Analysis, discussion and opinions by members of Newsday's editorial board.
BloggersAlvin Bessent Rita Ciolli Michael Dobie Joseph Dolman Lane Filler Sam Guzik Anne Michaud Larry Striegel
Bessent: What will the future of health care look like?
The way health care is delivered is changing fast, and the transformation will accelerate over the next decade.
Where Long islanders go for medical care, who provides it and how its paid for won’t be the same.
Some hospitals may close as they lose their place as the center of the health care universe. Outpatient, ambulatory treatment centers, will become the place to go for many routine, and even some not so routine procedures. Stand-alone urgent care centers could replace hospital emergency rooms. We’ll increasingly go to retail outlets, perhaps drug stores, for medical care. And rather than seeing doctors for every ailment, the people taking care of us will likely be nurse practitioners and physician assistants.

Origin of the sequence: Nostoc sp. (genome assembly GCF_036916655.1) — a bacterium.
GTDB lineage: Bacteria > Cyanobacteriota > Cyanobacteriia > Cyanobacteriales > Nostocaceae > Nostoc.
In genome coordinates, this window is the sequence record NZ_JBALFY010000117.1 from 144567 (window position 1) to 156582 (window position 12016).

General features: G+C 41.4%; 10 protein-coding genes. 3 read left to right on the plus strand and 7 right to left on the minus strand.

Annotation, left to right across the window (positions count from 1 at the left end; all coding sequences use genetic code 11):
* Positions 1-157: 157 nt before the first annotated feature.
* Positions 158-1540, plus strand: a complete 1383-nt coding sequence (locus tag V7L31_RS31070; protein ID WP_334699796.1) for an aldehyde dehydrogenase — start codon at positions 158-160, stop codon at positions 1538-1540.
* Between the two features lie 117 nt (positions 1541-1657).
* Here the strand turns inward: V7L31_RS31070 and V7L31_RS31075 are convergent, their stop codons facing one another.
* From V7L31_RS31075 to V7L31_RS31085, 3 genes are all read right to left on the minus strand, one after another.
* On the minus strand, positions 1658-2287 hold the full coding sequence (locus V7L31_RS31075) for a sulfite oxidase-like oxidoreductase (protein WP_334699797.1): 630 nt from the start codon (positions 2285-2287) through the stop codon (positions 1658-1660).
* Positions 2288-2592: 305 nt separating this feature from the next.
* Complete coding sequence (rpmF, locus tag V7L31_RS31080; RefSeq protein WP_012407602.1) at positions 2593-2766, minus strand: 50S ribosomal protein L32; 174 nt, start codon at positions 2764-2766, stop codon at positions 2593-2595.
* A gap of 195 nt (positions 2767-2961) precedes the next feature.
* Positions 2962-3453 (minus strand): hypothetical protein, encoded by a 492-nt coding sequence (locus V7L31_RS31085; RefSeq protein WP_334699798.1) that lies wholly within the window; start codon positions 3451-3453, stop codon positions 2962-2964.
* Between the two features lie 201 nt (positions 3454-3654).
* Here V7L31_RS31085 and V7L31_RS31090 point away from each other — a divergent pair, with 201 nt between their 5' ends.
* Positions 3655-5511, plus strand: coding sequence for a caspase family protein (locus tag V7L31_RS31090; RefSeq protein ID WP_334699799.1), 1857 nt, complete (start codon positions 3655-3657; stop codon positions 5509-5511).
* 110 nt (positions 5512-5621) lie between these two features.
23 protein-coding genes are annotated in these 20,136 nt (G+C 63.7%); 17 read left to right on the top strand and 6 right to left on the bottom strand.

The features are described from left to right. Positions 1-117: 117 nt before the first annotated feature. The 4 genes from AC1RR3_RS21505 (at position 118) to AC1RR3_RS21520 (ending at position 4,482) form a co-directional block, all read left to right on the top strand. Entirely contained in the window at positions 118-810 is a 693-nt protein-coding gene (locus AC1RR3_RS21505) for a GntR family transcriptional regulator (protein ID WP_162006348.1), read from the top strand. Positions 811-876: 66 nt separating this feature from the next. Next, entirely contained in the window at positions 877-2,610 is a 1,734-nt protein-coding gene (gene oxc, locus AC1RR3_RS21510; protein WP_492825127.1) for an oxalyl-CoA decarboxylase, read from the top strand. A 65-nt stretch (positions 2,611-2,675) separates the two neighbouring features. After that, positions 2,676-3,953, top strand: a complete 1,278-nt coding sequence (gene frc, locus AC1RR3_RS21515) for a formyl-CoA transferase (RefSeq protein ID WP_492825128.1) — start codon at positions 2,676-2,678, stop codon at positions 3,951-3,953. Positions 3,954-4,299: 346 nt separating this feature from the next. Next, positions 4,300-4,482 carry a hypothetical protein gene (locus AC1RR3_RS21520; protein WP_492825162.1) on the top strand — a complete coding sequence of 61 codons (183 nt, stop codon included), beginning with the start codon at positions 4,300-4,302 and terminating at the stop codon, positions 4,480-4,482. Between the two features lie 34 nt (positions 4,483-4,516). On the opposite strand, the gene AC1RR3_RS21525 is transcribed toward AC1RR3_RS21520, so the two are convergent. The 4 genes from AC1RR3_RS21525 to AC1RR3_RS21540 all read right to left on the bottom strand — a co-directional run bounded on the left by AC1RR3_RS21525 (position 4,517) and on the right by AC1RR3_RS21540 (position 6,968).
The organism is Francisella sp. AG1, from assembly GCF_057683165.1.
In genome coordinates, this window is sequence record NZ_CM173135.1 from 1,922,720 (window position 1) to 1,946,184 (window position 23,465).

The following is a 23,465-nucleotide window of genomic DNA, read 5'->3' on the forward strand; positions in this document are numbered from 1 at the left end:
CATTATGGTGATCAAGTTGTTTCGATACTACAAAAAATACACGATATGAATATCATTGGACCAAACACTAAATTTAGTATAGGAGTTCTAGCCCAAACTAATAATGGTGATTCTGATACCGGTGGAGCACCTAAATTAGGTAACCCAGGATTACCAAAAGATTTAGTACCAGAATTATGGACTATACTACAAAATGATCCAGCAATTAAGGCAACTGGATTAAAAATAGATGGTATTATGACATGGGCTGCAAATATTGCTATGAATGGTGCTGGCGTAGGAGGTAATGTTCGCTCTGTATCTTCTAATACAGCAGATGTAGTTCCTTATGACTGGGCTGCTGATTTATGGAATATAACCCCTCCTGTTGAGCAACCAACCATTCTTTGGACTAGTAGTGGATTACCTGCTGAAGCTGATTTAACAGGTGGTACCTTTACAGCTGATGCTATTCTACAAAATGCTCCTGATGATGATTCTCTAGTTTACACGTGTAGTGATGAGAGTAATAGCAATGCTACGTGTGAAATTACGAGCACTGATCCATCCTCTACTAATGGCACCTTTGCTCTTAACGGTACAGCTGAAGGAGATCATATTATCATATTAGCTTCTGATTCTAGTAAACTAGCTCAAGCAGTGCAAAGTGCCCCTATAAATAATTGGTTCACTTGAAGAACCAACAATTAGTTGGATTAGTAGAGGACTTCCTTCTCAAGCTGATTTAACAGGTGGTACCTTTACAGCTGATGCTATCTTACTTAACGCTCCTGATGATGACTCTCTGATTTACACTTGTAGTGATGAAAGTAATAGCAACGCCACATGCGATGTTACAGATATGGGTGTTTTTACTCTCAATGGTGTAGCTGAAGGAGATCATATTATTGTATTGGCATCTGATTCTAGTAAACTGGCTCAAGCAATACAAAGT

A lot of attention has been focused on the Affordable Care Act, better known as Obamacare, and how its mandate that everyone have insurance or pay a penalty, health insurance exchanges, new taxes and insurance reforms will change health insurance as we know it.
But its hospitals, doctors and other providers rather than government that are actually driving this revolutionary evolution in medical care and, hopefully, an important shift from the current concentration on treating disease to a focus on promoting health.
What’s motivating the change is cost. Americans spend $2.6 trillion a year for health care. That’s $8,400 per person, a tab about twice as high as in other rich nations. And the cost has been soaring for years. That has to change, which means health care has to change too.
To help us and other Long Islanders understand how this is unfolding, the Newsday Editorial board is inviting the movers and shakers in to share their views. First up was Michael Dowling, President and Chief Executive Officer of North Shore-LIJ, one of the nation’s largest health care networks. See what he had to say in the video above.
So, is this a brave new world of exciting possibilities or is the direction we’re heading cause for worry? Which changes should be welcomed? Which ones should be resisted? Will the result be better care or worse care? Let us know what you think.